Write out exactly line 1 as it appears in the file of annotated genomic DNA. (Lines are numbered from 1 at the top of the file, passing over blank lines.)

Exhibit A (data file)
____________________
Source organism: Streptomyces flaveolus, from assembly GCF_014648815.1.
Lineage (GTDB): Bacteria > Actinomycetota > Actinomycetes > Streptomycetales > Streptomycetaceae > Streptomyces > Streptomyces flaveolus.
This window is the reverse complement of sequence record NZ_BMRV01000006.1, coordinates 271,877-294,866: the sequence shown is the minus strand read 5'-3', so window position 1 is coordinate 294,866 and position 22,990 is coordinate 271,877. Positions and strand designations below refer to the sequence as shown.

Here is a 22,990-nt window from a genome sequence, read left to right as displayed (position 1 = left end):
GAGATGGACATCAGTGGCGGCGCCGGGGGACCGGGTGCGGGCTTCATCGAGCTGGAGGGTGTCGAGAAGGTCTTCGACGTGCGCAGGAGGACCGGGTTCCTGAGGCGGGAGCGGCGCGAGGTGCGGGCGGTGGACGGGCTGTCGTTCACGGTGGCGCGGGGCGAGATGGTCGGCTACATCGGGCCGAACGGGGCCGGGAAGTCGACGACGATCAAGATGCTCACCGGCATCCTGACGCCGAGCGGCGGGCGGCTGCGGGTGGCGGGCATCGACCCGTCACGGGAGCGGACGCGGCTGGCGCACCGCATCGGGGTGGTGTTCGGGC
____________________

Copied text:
Source organism: Streptomyces flaveolus, from assembly GCF_014648815.1.